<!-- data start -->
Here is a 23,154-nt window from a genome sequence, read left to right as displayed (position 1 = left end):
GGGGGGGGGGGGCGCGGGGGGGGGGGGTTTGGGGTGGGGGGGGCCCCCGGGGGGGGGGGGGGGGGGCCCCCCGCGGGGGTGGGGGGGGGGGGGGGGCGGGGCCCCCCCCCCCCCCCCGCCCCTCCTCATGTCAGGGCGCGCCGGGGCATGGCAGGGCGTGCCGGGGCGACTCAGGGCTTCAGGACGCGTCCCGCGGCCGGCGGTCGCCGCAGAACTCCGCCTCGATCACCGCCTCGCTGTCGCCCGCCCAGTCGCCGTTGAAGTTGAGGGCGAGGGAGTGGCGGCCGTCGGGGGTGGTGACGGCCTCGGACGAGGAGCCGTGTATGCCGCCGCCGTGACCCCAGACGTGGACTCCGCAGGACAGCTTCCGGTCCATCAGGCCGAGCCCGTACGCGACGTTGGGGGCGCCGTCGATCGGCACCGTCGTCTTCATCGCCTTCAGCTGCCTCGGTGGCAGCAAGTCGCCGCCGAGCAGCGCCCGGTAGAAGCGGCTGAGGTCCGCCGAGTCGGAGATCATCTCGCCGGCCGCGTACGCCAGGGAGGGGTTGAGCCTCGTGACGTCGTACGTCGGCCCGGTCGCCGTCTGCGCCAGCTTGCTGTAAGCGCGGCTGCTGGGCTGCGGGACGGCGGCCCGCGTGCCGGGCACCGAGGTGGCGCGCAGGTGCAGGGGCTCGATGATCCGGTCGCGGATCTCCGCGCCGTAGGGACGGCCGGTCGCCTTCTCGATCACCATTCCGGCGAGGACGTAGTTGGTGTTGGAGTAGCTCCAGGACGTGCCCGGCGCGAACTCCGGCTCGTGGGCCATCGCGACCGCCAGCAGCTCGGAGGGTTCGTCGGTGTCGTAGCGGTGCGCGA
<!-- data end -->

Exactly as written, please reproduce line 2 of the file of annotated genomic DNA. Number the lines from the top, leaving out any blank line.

GGGGGGGGGGGGCGCGGGGGGGGGGGGTTTGGGGTGGGGGGGGCCCCCGGGGGGGGGGGGGGGGGGCCCCCCGCGGGGGTGGGGGGGGGGGGGGGGCGGGGCCCCCCCCCCCCCCCCGCCCCTCCTCATGTCAGGGCGCGCCGGGGCATGGCAGGGCGTGCCGGGGCGACTCAGGGCTTCAGGACGCGTCCCGCGGCCGGCGGTCGCCGCAGAACTCCGCCTCGATCACCGCCTCGCTGTCGCCCGCCCAGTCGCCGTTGAAGTTGAGGGCGAGGGAGTGGCGGCCGTCGGGGGTGGTGACGGCCTCGGACGAGGAGCCGTGTATGCCGCCGCCGTGACCCCAGACGTGGACTCCGCAGGACAGCTTCCGGTCCATCAGGCCGAGCCCGTACGCGACGTTGGGGGCGCCGTCGATCGGCACCGTCGTCTTCATCGCCTTCAGCTGCCTCGGTGGCAGCAAGTCGCCGCCGAGCAGCGCCCGGTAGAAGCGGCTGAGGTCCGCCGAGTCGGAGATCATCTCGCCGGCCGCGTACGCCAGGGAGGGGTTGAGCCTCGTGACGTCGTACGTCGGCCCGGTCGCCGTCTGCGCCAGCTTGCTGTAAGCGCGGCTGCTGGGCTGCGGGACGGCGGCCCGCGTGCCGGGCACCGAGGTGGCGCGCAGGTGCAGGGGCTCGATGATCCGGTCGCGGATCTCCGCGCCGTAGGGACGGCCGGTCGCCTTCTCGATCACCATTCCGGCGAGGACGTAGTTGGTGTTGGAGTAGCTCCAGGACGTGCCCGGCGCGAACTCCGGCTCGTGGGCCATCGCGACCGCCAGCAGCTCGGAGGGTTCGTCGGTGTCGTAGCGGTGCGCGA